MONTPELIER — Lawmakers burned the midnight oil to pass budget bills and ultimately adjourn for the 2016 Legislative Session.
Members of the House and the Senate worked late into Friday night to approve a budget for fiscal year 2017 that amounts to an overall increase of 2.4 percent.
Lawmakers approved a spending appropriation of $2.46 billion in state funds, including spending for the General Fund, transportation and other special funds.
The appropriation amounts to an increase of 3 percent when compared with current spending. Annual growth for the spending appropriation has averaged 3.9 percent over the past five years.
Overall, the general fund is increasing by 4.8 percent, slightly more than the average annual increase of 4.6 percent over the past five years.
Not included in the appropriation is an additional $1.58 billion for pre-K-12 education, an increase of 1.5 percent when compared with current spending and an average annual increase of 3.1 percent over five years.
The vast majority of money for the Education Fund comes from property taxes; however, $306 million — or 19 percent — is from a transfer in money from the General Fund.
The budget calls for $49 million new spending, which is more than the $45 million proposed by the Shumlin Administration, but less than the $52.5 million proposed by the House and the $47.1 million proposed by the Senate.
New revenue sources include $20.8 million from increasing fees for mutual funds.
The overall state budget includes $2 billion in federal funds, an increase of 2.1 percent over the current year, and less than half the 4.8 average annual increase over the past five years.
The overall state budget for the coming fiscal year will be $5.76 billion, an increase of 2.4 percent. The average annual increase over the past five years has been 4.1 percent.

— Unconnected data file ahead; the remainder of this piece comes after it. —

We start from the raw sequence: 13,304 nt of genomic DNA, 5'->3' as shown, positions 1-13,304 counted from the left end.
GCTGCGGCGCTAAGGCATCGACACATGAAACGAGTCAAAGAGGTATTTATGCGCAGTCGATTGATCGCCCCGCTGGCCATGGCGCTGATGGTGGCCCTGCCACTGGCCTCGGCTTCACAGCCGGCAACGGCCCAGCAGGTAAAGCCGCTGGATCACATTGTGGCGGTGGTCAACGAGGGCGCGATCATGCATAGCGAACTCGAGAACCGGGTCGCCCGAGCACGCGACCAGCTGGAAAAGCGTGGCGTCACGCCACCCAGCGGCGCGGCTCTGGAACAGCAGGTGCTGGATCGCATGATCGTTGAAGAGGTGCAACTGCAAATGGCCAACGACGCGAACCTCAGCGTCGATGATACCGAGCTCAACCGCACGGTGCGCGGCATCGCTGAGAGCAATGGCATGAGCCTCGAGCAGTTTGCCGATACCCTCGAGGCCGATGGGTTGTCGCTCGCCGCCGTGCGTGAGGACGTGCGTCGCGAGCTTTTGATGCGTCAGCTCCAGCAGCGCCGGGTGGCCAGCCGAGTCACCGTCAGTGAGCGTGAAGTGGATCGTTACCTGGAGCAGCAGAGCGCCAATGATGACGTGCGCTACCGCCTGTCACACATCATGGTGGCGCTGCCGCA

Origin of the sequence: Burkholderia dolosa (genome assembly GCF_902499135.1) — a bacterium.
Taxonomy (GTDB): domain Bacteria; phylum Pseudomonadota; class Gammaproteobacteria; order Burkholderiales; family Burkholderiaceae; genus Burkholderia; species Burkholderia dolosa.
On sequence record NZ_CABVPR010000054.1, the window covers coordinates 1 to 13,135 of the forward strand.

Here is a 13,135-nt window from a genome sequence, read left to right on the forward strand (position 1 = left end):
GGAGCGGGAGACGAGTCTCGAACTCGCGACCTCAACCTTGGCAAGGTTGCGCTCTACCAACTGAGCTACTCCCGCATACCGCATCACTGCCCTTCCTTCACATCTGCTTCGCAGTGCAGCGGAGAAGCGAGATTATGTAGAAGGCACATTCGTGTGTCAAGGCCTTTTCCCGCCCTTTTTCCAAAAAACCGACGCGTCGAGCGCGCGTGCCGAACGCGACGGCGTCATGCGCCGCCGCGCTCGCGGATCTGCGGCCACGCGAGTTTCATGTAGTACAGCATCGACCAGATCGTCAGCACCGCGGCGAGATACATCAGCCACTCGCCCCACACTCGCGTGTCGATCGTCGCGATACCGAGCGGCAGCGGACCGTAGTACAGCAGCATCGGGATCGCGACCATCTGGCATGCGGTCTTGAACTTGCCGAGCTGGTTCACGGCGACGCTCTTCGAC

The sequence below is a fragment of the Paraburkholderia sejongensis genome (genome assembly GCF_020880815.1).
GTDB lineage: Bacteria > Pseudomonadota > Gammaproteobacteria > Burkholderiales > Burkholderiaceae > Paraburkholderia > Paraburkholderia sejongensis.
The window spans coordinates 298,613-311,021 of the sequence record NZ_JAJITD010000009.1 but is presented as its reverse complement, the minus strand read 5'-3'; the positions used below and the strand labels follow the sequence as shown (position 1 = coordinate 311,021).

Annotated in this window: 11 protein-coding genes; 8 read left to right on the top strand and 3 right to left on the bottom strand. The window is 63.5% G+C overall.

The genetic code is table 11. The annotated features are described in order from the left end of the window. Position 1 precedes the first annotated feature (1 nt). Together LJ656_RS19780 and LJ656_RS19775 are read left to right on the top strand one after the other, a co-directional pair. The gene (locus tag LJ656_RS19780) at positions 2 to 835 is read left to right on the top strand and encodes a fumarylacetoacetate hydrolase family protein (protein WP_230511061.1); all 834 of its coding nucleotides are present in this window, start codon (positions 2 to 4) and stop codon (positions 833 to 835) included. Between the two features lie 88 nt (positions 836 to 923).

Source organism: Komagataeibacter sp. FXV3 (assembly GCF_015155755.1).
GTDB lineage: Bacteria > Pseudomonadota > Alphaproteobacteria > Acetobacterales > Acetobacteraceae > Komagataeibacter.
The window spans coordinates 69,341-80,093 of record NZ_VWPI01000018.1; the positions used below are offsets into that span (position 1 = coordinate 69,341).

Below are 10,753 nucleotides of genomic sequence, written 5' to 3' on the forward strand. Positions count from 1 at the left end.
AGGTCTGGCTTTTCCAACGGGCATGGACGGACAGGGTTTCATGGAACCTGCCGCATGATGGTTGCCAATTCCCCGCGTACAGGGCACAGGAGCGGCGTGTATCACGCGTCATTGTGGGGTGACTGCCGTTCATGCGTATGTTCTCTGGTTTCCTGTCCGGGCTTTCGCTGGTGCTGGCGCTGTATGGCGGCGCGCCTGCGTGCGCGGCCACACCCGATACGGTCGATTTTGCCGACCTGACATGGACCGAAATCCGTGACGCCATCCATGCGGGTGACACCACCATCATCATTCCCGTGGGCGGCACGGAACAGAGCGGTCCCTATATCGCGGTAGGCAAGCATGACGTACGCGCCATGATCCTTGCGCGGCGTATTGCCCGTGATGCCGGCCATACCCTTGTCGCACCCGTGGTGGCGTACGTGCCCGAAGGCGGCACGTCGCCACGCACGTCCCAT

Critics complain the proposed budget has an increase that exceeds the state’s rate of growth, especially in light of the news Thursday that projected revenues for the current year are $14.7 million lower than projected.
House Speaker Shap Smith expressed disappointment with critics of the bill.
“Many of the critics of the budget never put forth any alternatives about how to cut anything. It’s easy to criticize. It’s actually hard to do,” Smith said. “I was disappointed when I put out a call to the leadership of both caucuses to put out plans about how they would reduce the budget, and they did not put anything forward that was really realistic.”
House Minority Leader Don Turner, R-Milton, disputed Smith’s assertion.
“That’s just totally not true. We offered a number of bills that would have made an impact on the budget. The problem we have is, being the minority party, they (the bills) are tacked on the wall,” said Turner, referring to when a bill is sent to a committee, only to die due to lack of action. “Those proposals are still there.”
Turner pointed to a bill that called for a 5-percent reduction in the state’s work force by 2020 through attrition, a reduction of 480 workers and a savings of $25 million.
The bill had strong support among members of the House Committee on Government Operations, but ended up dying in the House Appropriations Committee.
The budget includes $71 million to close the so-called Medicaid gap, a reflection of the increase in the number of people utilizing the service. Approximately 200,000 people — one-third of the state’s population — uses some form of Medicaid.
Also included is $2.25 million – $1 million from the General Fund – to pay for salary and benefit increases resulting from the recently negotiated contract for state workers.
The budget calls for increase of $3.8 million for weatherization, an increase that is coming at the expense of cuts to the Low Income Home Energy Assistance Program, or LIHEAP, which helps low-income Vermonters pay their heating bills.
The proposed budget includes additional money for child protection, with funding for additional workers with the Department for Children and Families, deputy state’s attorneys one additional judge to serve Franklin County.
Lawmakers are also appropriated $7.1 million for the state’s Choices for Care program, providing salary increases for people who are working to keep elderly Vermonters in their homes and out of nursing homes.